Oh my god. I'm sure you know them. He's actually on one of these episodes. He's a real creative soul. But Tom was saying, you know, at, at the gigs, he, he would wa he watched somebody sort of sing the song and blast it out and then they'd step back from the mic and then the audience would sing. And he said, that's how you get human engagement.
Speaker 2: (43:50)
Yeah. Oh my God, I got, I got chills cause I'd bend in an audience when they'd do that. Right? It's wonderful,
Speaker 1: (43:56)
Isn't it? He said that's how, by not engaging, he get, they get the most engagement. And I thought that was just incredible. But anyway, real quick, cause I know we're running outta time here. Um, what are you, what, what does it look like for the next six or 12 months? What are you hoping to achieve? Kate?
Speaker 2: (44:11)
Oh God, I, you know, that joy, I keep imagining what, what is the joy that would, you know, that I want to achieve? And it's, there's a lot of options. AI is so hot right now. Um, you know, do we wanna be acquired? Of course we do. You know, do I wanna raise another price ground my first price round and raise 15 million? Of course I do. You know, everything I have to look at, obviously with my board, these are my, you know, my public answers. Um, what I want more than anything, Simon, is to, you know, I always say this, I always say I wanna rub it in, which is true. I do wanna rub it in, you know, but I want to, I wanna achieve one of the many milestones that are, that I've been laid out to achieve, right? That you're supposed to achieve in startup plan. And I want to be happy about it for more than one second because that's what happens is you're, it happens and it's great and then the world is falling down the next second and you're back at it, you know? And what I want is just, could I just please have like an extended period of joy?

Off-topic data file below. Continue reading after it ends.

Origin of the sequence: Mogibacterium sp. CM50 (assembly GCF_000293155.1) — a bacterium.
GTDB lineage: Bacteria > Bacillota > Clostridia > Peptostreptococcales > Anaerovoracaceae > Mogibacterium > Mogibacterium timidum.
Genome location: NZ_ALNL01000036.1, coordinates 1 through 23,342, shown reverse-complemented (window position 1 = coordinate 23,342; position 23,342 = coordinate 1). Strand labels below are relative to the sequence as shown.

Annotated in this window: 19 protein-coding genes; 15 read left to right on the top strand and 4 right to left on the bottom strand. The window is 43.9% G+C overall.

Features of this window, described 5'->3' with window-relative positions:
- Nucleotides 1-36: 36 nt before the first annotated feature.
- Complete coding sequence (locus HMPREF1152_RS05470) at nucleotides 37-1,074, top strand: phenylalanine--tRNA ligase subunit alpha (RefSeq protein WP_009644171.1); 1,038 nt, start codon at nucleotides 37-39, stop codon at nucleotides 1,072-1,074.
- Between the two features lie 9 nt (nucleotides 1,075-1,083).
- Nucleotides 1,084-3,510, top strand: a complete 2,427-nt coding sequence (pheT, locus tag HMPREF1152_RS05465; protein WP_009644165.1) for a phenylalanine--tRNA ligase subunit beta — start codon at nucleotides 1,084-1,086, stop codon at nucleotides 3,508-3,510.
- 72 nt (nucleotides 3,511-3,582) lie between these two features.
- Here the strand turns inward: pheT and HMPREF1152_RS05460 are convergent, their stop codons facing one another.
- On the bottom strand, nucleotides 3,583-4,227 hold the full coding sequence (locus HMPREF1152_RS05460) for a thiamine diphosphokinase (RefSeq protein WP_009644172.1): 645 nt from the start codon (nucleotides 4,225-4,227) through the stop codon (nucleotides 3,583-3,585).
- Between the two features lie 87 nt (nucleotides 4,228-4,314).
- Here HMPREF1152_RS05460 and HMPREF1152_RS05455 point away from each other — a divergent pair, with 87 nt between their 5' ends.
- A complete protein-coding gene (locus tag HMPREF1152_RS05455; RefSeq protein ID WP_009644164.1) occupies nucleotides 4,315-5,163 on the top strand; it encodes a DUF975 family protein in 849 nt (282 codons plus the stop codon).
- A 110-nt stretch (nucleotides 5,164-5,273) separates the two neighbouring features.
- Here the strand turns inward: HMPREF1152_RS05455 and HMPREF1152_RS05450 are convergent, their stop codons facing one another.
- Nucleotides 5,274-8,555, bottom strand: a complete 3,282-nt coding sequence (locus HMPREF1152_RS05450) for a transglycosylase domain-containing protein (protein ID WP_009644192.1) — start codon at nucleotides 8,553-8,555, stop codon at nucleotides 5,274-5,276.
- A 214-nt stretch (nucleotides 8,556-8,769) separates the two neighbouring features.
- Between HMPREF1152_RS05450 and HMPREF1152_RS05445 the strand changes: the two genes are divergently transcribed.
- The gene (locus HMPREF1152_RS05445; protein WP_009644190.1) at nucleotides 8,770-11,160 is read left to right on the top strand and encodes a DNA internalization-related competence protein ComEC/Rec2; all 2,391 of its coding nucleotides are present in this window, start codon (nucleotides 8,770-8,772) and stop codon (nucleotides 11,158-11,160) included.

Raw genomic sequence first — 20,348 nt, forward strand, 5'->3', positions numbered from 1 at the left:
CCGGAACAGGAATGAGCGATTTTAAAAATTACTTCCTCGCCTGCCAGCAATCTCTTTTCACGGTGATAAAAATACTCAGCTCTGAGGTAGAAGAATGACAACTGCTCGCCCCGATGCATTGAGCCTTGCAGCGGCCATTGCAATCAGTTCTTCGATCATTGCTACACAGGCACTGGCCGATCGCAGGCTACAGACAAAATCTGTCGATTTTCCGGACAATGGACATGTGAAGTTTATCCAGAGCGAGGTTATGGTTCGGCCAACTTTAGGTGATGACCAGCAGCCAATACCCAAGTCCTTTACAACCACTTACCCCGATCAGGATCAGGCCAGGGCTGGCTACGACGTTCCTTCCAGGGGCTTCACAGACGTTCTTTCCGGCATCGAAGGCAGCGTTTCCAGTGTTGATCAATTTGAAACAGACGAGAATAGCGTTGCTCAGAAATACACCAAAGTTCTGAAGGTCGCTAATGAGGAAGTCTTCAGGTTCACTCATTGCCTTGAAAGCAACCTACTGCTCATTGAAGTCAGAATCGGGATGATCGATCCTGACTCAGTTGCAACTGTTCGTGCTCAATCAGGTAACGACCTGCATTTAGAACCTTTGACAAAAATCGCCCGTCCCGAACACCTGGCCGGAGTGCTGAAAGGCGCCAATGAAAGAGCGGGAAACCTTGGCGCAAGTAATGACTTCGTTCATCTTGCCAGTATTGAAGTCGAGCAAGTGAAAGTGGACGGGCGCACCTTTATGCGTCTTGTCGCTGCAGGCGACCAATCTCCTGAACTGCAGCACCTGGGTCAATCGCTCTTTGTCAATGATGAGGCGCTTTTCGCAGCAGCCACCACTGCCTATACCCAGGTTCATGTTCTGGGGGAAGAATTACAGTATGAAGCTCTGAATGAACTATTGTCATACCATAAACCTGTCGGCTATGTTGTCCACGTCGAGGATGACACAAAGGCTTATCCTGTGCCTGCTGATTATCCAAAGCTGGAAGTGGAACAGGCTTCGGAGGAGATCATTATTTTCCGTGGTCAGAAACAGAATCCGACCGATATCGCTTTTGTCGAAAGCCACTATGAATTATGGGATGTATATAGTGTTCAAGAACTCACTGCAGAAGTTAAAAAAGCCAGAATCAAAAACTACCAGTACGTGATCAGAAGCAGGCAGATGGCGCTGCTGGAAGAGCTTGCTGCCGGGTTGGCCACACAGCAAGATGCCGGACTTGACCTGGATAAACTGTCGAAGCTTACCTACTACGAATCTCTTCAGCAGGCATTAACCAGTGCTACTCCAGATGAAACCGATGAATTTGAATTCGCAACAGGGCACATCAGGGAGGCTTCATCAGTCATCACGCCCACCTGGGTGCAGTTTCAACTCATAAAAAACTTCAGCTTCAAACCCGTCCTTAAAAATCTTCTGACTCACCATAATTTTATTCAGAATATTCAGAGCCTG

Speaker 1: (45:27)
Fantastic. I love that. That's a great answer. Thank you a hundred percent. And my last question is, um, is there anything else that I haven't mentioned that you wanna bring to our international audience? And also if people wanna find out more about the organization, the great work you're doing lately, where can people reach out and connect with you or the company? Where are you sending people to these days, Kate?
Speaker 2: (45:51)